The Art of Photography: Masterclass Live

When I first started film photography again I had a look on iTunes for podcasts that would help me along and inspire me, and the first one I found was Ted Forbes's The Art of Photography. Ever since then I have remained a big fan of Ted's and his various podcasts including The Photography Show with Wade.

The podcasts don't have gear reviews, they don't make you think that having that other lens will make you a better photographer or that you shouldn't try something just because you don't believe you have the right gear. He presents the facts, explains them clearly and gets you thinking about what you want to get from photography.

His latest project was something called 'Masterclass Live' and it is something I started to follow in December via YouTube but have now started to watch again to set me off in the right direction in the new year. They were broadcast live from his home on a Sunday but also recorded if you couldn't make the allotted time, which I couldn't. The first four classes were about developing your own style as a photographer and started off by not even having the camera with you, writing down what you see, what you feel, and how you would capture a scene or object. The classes are fascinating and I'll be working my way through them through out January.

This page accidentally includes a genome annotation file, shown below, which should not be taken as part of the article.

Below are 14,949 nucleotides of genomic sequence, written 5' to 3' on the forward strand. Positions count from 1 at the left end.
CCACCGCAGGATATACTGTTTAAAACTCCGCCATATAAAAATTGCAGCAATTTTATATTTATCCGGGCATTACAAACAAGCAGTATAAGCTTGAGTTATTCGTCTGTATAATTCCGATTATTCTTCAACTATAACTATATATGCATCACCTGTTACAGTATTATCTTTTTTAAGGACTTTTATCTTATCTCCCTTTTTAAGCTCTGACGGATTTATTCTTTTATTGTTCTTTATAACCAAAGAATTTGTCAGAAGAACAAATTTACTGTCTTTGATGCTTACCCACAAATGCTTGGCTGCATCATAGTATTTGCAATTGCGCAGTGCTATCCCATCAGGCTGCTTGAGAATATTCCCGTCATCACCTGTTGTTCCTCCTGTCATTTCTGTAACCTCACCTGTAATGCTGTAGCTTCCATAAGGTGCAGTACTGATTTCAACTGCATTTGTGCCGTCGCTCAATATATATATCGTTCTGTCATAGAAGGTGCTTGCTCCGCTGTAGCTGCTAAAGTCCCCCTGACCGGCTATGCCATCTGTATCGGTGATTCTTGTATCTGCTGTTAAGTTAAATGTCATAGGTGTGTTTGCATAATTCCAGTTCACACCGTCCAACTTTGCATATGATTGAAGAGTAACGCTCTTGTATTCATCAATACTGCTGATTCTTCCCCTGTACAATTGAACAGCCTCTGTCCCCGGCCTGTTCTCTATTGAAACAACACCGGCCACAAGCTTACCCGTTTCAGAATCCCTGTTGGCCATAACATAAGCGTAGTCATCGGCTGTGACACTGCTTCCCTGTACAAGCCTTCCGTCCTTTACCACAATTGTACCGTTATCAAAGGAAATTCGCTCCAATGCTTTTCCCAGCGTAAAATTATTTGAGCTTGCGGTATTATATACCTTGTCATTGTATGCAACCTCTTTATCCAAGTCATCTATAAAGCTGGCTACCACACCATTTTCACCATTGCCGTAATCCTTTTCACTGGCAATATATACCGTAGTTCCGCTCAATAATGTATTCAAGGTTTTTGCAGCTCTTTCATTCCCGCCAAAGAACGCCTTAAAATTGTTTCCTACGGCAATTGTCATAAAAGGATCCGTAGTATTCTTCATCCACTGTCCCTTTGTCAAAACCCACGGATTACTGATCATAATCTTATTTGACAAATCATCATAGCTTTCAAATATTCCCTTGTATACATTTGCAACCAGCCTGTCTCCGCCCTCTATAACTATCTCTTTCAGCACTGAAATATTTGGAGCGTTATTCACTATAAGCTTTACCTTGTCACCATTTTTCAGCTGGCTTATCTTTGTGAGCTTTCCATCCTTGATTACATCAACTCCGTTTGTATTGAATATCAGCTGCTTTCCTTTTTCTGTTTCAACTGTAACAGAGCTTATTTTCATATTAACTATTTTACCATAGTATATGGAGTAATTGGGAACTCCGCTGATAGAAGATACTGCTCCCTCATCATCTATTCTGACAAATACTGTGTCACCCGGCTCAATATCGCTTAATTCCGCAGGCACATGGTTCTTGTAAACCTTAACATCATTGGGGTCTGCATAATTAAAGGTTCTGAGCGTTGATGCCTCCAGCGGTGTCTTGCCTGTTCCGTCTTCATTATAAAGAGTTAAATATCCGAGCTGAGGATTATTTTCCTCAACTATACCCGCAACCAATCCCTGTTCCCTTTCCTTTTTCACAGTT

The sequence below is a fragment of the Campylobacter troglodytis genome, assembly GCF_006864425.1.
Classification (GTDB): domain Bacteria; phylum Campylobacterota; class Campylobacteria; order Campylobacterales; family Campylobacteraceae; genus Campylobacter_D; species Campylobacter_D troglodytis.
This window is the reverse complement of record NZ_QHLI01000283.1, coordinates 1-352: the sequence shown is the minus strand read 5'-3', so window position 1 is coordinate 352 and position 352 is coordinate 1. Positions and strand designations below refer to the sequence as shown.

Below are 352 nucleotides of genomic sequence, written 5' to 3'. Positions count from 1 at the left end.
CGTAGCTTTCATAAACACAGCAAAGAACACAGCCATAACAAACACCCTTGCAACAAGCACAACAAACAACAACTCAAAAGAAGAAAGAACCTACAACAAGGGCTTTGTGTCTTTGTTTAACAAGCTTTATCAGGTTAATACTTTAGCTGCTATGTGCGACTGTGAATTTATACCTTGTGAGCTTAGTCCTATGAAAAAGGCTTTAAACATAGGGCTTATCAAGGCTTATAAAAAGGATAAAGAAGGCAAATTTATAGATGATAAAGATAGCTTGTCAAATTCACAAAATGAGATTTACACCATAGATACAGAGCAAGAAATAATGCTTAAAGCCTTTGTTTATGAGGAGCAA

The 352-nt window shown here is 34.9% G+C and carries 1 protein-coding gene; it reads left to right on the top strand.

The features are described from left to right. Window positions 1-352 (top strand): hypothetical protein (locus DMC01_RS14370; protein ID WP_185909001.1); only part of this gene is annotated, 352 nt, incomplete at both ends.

It's a very interesting approach to photography and one that I feel is very important - in the day of the internet we are bombarded with opinions and images that can influence how we shoot and what we shoot on a day-to-day basis. To strip all that away and just be somewhere immersed in your subject matter and thinking about how you can make something interesting is what I am keen to explore. There can be pressure to shoot something to maintain your blog or to personally have something to show for your time invested in photography and to remove that or at least not care about it is appealing. The fact I shoot film forces me to slow down anyway, considering every shot instead of "machine-gunning" a digital SLR, but I am keen to slow down even more...really think about what I'm shooting, move around, consider the absolute best angle and how I'm going to expose it. This way of shooting is what has inspired me to spend more time in the darkroom this year, simplify my camera and film choice and learn everything I can about the processes of black and white photography and myself as a photographer.

If you haven't watched/listened to any of Ted's (and Wade) podcasts then check them out. I connected with them from the beginning and has recently become the only photography podcasts I'm listening to.